I never did tell you how this story ends, did I?
You'll recall that, not long after the 7/7 bombings, and in the aftermath of the failed 21/7 bombings in 2005, the Metropolitan police mistook a Brazilian named Jean Charles de Menezes for a suspected suicide bomber, chased him into Stockwell Tube Station, and basically executed him.
You'll also recall that I was rather scathing about the fact that in the aftermath the Met was only charged under Health and Safety legislation for endangering the public. I thought this was a very English way of sweeping everything under the carpet and that the press would pretty much ignore it. And you'll recall that I was wrong. It was a firestorm.
Well, the health and safety case is over now,
and the Met did not win. The fine was not as high as it could have been (figures in the millions had been bandied about, although on reflection you can put that down to media hysteria) and the Commissioner of the Metropolitan Police, Sir Ian Blair, dug his little heels in and refused to resign. Unlike the editor of Blue Peter
when the programme was found to have faked-up a competition to name a new cat for the programme.
Sir Ian had a bumpy few days. Shortly after the trial finished, the Independent Police Complaints Commission (which is, and does, what it says on the tin) published its own report.
Once again, the news was not good for the Met or Sir Ian. Once again, Sir Ian's heels dug trenches in the floor as people tried to drag him from the job.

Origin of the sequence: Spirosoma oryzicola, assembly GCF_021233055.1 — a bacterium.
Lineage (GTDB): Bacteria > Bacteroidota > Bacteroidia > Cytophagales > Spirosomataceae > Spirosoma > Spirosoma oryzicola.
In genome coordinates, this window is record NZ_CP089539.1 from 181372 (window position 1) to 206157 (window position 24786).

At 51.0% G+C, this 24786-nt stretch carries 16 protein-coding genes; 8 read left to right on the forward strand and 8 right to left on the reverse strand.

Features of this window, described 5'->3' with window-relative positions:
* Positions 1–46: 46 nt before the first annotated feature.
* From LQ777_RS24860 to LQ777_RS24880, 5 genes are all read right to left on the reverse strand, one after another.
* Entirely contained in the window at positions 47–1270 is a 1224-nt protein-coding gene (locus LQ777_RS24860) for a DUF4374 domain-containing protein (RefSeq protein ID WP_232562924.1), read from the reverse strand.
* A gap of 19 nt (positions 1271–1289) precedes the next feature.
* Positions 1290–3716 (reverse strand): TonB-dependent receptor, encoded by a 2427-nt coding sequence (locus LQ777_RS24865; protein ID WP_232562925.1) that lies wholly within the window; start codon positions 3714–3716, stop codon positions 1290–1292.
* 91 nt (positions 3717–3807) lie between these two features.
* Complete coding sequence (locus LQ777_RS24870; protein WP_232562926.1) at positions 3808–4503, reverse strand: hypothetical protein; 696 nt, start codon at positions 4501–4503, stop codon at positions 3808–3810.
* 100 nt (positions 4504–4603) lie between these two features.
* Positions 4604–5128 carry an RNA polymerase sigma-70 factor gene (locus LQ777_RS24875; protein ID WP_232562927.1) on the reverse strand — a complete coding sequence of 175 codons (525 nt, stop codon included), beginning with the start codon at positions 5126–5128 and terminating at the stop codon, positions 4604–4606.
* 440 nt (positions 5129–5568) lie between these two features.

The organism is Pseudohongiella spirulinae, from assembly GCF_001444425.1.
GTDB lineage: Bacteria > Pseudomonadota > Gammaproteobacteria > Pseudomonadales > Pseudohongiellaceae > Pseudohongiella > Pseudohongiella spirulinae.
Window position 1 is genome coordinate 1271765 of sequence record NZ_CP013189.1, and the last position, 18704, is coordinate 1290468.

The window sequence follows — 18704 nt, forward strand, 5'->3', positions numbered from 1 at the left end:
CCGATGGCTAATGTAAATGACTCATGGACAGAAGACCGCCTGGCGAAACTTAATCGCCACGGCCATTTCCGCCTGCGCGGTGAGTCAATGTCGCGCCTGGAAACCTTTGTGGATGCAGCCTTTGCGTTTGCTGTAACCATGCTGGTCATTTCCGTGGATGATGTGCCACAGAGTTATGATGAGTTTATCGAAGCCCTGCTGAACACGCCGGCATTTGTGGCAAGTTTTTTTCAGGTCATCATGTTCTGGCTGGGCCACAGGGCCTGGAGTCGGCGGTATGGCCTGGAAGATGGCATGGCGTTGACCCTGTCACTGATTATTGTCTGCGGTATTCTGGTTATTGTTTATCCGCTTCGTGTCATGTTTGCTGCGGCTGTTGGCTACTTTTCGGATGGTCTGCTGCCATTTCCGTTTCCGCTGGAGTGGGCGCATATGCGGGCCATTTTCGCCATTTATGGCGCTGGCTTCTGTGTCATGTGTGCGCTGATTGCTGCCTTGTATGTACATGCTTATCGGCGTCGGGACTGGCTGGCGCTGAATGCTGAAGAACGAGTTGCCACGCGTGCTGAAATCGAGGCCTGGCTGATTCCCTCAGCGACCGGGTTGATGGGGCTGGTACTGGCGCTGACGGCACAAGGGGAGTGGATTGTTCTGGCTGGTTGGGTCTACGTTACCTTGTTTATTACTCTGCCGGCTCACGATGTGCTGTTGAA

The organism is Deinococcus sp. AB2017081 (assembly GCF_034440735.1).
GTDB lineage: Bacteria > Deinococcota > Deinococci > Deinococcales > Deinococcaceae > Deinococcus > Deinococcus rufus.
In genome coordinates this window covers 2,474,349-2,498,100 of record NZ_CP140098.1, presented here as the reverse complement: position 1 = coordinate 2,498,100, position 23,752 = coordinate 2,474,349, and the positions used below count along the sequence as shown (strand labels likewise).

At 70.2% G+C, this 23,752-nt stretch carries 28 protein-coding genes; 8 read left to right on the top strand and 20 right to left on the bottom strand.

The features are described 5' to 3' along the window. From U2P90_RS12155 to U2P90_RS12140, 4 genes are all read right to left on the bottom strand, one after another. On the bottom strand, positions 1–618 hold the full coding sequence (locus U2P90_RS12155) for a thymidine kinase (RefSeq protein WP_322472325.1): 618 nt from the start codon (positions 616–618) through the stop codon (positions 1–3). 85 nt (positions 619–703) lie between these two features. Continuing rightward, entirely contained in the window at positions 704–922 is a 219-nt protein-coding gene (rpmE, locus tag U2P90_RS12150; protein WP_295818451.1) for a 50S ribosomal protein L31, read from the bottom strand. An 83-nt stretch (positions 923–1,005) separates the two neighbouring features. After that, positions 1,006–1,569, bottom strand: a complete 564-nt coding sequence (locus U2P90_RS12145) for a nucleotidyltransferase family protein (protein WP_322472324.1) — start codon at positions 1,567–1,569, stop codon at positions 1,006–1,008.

A few days after that,
Sir Ian was hauled before the London Assembly, which is the elected body which allegedly runs London, and a bunch of rent-a-quotes seized their moment on television and asked why Sir Ian wouldn't resign. Those trenches in the floor just got deeper. Sir Ian's flat blank refusal to resign, which had at first been deeply annoying, became almost hypnotic.
There was never any prospect of Sir Ian resigning. He was a political appointee of Tony Blair's (no relation) government. Unless it wants to lose face, the government has to support him in order to present a united front in the War Against Terror, and indeed the Home Secretary wheeled herself out several times to do just that.
The heat seems to have died down for the moment, but - and it might just be me - I can't help but think there is a double standard at work here. On the one hand we have BBC executives and producers, whose employees were found to have elided the truth somewhat, taking responsibility and resigning. And on the other hand we have the Commissioner of the Metropolitan Police, whose employees executed an innocent man, refusing in what I think are rather heroic terms to lay down his job.
The obvious conclusion is that Sir Ian Blair ought to be running the BBC.